- The Glass Castle
In short, The Glass Castle is a portrait of bohemian, artsy, kooky, and sometimes feckless parents. Despite their familial drawbacks, including a handful of horrific scenes of neglect set against a backdrop of a deep and ongoing peripatetic poverty, Walls refrains from devolving into bathos and blame, or, even worse, a Pollyanna riff of saccharine sentimentality. Instead, she creates an extraordinarily balanced view, a story that manages to ring true when singing the praises of a penurious life on the road while at the same time vividly depicting the isolation and confusion of children whose lives contain very little material and emotional security.
This is a first memoir for Jeannette Walls, a contributor to MSNBC.com, and she brings to bear a journalist's keen eye as well as a strong sense of narrative. The brief, pithy chapters read like short-short stories, capturing the tip of the iceberg, suggesting depth and emotional complexity.
Take the opening, set during Walls's adulthood in New York City. On the way to a party, Walls catches, from her taxi window, an unexpected glimpse of her mother. She writes: "She had tied rags around her shoulders to keep out the spring chill and was picking through the trash. . . . Her long hair was streaked with gray, tangled and matted, and her eyes had sunk deep into their sockets, but still she reminded me of the mom she'd been when I was a kid, swan-diving off cliffs and painting in the desert and reading Shakespeare aloud."
Here, folded into one sharp moment, we see the mother in the same tragic complexity that the daughter sees her, the desperate disparity between what she once was and what she has become. How her mother gets from cliff diving to dumpster diving, a street person who clings insistently to the freedom of homelessness, makes a compelling story.
Another aspect of the plot is Oz-like, as suggested by the title, The Glass Castle. The children relish the stories their father tells, his romantic self-image. They beg him for the tales, heroic accounts in which he alternately rescues his air force crew after an emergency landing, wrestles a pack of wild dogs threatening an injured horse, and repairs the Hoover Dam, saving thousands. Walls depicts her father as she saw him then, a father who will protect his children from any threat (even though his alcoholism leaves [End Page 150] them filthy, impoverished, starving), not as the bullshit artist the reader is likely to discern over her shoulder.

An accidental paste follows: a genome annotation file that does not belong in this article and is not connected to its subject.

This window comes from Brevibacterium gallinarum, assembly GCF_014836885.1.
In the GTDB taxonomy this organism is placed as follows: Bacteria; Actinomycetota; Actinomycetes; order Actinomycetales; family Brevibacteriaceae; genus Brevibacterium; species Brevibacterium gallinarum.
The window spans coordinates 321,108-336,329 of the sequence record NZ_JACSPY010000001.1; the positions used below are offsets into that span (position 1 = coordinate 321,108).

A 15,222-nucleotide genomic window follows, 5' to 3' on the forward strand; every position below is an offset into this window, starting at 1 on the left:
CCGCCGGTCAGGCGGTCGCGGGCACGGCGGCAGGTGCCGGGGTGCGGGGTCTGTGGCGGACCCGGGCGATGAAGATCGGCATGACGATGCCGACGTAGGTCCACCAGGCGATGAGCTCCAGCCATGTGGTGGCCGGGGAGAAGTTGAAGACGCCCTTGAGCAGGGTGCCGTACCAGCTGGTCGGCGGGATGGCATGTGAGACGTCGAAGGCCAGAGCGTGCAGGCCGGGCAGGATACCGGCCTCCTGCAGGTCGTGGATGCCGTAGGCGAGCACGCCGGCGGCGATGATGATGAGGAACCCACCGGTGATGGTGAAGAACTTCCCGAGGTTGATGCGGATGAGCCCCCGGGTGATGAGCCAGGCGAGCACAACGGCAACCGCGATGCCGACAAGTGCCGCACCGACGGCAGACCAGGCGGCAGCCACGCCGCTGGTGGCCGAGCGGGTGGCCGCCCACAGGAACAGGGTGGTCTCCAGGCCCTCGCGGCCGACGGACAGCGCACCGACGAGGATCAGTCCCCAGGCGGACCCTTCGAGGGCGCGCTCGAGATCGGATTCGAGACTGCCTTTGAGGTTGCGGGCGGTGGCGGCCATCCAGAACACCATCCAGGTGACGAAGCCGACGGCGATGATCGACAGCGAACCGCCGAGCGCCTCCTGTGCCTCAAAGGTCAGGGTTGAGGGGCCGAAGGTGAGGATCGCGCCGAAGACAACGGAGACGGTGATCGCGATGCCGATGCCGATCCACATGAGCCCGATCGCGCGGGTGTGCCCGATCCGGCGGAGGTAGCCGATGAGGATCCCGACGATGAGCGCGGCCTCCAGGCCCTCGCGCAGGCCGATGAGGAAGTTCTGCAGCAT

And the details are convincing. The reader can see how exciting these parents are, even during times of simultaneous and dangerous neglect. "In my mind, Dad was perfect, although he did have what Mom called a little bit of a drinking situation," Walls writes. "There was what Mom called Dad's 'beer phase.' We could all handle that. Dad drove fast and sang really loud, and locks of his hair fell into his face and life was a little bit scary, but still a lot of fun. But when Dad pulled out a bottle of what Mom called 'the hard stuff,' she got kind of frantic, because . . . Dad turned into an angry-eyed stranger who threw around furniture and threatened to beat up Mom or anyone else who got in his way." Once again, Walls allows readers to see past her idealized view of her father, through the report of the mother's point of view, a perspective that doesn't quite seem to permeate the child's awareness. In a virtuoso line about her child logic, Walls adds, "But Dad drank hard liquor only when we had money, which wasn't often, so life was mostly good in those days."
This doubleness is as close as Walls gets to self-reflection in the scenes about her childhood. Later, when she depicts herself as an adult (as in the short opening chapter), we see her interior struggle with guilt and with trying to find a place for herself in a world her parents have refused to engage.